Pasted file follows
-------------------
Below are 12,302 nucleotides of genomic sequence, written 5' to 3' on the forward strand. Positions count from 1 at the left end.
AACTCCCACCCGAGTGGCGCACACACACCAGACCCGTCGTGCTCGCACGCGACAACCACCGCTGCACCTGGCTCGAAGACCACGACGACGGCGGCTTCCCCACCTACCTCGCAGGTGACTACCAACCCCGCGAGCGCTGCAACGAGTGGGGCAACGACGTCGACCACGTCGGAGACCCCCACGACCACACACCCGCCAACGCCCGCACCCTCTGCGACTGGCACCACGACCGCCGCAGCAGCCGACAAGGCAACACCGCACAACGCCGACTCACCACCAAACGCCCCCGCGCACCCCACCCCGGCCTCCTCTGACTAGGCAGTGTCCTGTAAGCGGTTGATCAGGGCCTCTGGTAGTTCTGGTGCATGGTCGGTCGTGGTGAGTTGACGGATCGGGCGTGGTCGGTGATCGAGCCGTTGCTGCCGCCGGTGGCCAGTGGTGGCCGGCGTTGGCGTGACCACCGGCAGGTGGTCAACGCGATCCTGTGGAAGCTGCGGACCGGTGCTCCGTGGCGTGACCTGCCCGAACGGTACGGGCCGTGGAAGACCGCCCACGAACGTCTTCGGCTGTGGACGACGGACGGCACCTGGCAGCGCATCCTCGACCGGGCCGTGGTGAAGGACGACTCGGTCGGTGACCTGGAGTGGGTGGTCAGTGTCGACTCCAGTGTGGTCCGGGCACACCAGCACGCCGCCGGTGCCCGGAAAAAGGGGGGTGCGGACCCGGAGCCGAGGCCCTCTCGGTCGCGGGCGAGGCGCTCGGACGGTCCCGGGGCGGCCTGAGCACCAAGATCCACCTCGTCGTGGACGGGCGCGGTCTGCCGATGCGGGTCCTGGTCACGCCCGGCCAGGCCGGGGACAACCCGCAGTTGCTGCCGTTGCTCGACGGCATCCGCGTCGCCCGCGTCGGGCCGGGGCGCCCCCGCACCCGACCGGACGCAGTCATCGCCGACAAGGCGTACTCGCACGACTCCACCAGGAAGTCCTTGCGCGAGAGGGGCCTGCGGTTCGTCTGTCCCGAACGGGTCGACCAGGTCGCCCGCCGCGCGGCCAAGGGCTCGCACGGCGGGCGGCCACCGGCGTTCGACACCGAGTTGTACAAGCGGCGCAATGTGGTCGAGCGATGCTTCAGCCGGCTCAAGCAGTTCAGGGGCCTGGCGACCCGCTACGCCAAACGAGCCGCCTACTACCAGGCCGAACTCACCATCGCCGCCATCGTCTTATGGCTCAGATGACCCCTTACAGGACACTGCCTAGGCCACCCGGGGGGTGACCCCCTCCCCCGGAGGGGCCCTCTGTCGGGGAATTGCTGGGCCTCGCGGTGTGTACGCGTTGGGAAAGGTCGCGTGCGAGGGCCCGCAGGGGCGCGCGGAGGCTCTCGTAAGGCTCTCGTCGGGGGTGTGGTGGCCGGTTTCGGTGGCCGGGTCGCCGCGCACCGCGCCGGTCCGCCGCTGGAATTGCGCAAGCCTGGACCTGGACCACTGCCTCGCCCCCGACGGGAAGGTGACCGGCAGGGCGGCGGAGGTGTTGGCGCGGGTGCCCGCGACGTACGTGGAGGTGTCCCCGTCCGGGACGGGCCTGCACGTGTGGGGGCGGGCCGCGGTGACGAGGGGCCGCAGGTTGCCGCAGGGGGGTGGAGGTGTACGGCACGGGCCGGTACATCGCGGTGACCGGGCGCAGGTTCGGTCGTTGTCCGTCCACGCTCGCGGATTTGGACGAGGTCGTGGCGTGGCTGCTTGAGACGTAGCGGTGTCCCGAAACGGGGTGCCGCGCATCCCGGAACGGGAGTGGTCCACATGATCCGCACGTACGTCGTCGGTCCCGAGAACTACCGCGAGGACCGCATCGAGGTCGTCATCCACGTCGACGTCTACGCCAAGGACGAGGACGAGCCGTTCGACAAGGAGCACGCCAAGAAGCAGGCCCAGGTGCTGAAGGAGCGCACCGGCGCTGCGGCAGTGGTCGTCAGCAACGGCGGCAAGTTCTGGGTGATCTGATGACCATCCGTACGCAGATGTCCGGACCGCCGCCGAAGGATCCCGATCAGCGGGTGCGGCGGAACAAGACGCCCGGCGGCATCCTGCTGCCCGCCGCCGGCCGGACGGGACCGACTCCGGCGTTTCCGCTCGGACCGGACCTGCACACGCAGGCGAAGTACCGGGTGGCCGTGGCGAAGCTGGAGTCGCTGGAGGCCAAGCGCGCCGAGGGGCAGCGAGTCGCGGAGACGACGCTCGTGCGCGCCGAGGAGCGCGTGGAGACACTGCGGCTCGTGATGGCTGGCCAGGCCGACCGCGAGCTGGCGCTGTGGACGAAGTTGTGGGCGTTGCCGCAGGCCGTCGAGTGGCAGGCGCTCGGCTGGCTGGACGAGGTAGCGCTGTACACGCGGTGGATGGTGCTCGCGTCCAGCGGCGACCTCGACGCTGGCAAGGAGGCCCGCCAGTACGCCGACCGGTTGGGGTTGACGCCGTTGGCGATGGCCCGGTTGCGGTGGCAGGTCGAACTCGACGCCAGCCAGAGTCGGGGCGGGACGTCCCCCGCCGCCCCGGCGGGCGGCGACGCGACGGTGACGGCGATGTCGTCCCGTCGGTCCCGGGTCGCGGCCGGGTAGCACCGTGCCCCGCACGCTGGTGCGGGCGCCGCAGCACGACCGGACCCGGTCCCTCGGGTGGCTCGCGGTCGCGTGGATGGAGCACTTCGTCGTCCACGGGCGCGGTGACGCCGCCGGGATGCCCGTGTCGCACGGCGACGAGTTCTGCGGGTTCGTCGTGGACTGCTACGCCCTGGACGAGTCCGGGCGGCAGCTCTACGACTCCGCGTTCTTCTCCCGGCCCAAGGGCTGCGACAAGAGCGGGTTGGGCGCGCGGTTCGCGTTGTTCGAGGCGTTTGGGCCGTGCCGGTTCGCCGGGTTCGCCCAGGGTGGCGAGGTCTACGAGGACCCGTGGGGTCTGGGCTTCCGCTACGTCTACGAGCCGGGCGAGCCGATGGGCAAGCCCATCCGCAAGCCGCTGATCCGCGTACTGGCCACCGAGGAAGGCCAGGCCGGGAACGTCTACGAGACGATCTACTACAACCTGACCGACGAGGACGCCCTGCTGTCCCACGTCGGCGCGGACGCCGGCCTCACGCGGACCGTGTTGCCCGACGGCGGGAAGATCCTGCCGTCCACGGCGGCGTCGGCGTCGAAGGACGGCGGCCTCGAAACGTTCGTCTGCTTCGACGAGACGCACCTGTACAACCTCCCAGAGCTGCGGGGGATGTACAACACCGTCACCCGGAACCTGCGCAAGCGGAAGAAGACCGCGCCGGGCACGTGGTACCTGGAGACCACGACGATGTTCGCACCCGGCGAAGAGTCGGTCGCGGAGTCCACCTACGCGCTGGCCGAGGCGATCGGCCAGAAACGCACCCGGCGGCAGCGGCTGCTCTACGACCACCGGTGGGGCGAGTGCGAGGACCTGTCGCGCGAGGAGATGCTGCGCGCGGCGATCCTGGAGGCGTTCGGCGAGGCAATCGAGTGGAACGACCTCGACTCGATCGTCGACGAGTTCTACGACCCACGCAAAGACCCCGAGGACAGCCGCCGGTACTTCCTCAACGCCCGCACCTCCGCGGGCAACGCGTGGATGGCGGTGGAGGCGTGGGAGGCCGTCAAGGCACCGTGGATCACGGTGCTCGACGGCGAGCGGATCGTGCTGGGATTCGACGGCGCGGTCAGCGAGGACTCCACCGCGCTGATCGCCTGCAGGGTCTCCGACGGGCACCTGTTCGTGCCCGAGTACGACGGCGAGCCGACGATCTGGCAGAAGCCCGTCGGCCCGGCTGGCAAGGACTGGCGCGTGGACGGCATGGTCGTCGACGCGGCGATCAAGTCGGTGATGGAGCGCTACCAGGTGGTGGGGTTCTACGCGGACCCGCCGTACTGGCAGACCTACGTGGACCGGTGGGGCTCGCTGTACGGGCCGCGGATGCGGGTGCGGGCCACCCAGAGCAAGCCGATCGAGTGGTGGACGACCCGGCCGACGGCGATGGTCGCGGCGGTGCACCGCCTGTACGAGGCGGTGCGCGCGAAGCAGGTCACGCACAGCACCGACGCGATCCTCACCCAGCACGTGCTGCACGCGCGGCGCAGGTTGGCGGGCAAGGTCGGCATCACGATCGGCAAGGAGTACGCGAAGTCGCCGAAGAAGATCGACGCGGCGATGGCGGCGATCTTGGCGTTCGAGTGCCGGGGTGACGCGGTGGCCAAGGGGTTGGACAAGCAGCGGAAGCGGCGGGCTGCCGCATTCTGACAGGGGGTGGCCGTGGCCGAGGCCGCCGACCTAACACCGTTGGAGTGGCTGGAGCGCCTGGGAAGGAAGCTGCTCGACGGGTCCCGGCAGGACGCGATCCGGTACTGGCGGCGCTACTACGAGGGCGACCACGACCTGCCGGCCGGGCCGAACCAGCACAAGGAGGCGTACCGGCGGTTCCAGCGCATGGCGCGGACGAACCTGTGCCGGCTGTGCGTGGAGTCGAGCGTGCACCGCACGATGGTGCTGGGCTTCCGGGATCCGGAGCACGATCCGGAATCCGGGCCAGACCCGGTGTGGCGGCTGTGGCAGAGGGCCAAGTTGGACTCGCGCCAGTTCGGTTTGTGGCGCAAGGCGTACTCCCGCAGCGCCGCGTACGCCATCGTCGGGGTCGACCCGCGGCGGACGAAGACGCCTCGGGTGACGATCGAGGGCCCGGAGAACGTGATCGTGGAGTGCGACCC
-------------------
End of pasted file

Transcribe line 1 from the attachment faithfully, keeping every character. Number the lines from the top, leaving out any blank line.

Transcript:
Below are 12,302 nucleotides of genomic sequence, written 5' to 3' on the forward strand. Positions count from 1 at the left end.